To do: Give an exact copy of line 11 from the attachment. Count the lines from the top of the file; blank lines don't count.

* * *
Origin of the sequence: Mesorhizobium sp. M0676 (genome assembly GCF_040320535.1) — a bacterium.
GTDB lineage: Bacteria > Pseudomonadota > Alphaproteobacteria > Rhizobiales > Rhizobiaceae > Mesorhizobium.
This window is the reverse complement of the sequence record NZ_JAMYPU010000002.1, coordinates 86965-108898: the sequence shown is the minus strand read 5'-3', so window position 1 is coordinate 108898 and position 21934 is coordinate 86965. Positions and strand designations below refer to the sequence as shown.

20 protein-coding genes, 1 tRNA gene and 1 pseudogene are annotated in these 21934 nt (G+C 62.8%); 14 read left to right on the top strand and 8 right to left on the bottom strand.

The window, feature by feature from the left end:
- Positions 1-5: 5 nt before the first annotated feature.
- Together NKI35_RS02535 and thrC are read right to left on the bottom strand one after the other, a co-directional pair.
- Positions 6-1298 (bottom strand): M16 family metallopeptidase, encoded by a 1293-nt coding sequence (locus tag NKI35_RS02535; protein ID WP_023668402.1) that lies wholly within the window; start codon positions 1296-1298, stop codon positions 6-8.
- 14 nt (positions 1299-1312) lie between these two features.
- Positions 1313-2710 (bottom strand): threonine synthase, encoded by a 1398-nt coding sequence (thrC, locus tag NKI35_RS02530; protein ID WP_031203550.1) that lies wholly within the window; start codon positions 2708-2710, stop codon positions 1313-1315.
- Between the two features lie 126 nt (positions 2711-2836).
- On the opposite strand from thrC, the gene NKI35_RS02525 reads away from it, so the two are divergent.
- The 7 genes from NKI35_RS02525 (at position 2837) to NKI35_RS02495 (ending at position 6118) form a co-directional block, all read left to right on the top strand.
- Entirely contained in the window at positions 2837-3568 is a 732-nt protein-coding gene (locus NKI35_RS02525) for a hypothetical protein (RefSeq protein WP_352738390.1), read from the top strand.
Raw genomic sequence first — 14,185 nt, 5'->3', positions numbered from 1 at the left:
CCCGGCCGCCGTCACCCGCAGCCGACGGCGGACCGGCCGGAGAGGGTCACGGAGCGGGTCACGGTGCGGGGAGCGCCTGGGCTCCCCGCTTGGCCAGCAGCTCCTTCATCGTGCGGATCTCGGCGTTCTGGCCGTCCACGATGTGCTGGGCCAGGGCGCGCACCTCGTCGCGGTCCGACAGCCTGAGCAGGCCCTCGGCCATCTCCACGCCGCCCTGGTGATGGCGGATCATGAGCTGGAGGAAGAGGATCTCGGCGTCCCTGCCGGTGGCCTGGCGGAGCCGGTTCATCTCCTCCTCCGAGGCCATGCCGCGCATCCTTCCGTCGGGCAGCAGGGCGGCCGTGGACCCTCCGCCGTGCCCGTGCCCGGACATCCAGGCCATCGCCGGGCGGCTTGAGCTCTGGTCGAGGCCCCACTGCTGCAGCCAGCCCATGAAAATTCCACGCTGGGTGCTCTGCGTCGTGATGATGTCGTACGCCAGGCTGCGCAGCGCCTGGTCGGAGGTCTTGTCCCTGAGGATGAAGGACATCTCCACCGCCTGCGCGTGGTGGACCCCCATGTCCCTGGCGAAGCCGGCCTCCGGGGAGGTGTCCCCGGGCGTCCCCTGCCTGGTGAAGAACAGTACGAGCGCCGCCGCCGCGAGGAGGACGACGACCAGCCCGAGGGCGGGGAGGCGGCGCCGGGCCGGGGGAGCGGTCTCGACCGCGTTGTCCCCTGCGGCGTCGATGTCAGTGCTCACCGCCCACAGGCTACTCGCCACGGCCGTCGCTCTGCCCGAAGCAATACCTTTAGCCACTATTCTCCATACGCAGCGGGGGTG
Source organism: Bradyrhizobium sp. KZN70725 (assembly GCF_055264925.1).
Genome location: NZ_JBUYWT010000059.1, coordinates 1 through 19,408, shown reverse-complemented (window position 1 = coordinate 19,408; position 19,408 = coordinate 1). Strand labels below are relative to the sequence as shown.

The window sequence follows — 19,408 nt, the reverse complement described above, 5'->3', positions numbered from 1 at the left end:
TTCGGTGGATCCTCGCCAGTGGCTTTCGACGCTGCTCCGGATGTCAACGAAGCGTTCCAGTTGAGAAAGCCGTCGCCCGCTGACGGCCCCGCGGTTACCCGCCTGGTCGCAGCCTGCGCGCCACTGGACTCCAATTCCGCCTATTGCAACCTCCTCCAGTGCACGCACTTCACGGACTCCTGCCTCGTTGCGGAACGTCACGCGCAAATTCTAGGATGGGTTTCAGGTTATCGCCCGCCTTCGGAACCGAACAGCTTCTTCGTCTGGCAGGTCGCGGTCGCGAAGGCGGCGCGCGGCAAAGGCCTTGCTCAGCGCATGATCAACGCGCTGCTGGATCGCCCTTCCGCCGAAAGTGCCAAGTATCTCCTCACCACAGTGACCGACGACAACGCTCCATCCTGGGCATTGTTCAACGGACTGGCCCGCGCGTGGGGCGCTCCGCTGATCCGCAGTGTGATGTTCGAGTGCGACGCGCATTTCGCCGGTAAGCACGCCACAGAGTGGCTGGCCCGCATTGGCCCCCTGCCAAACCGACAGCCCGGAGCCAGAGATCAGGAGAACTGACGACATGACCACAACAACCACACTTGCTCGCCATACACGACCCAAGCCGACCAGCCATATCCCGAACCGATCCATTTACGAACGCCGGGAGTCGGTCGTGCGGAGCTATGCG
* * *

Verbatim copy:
- Between the two features lie 126 nt (positions 2711-2836).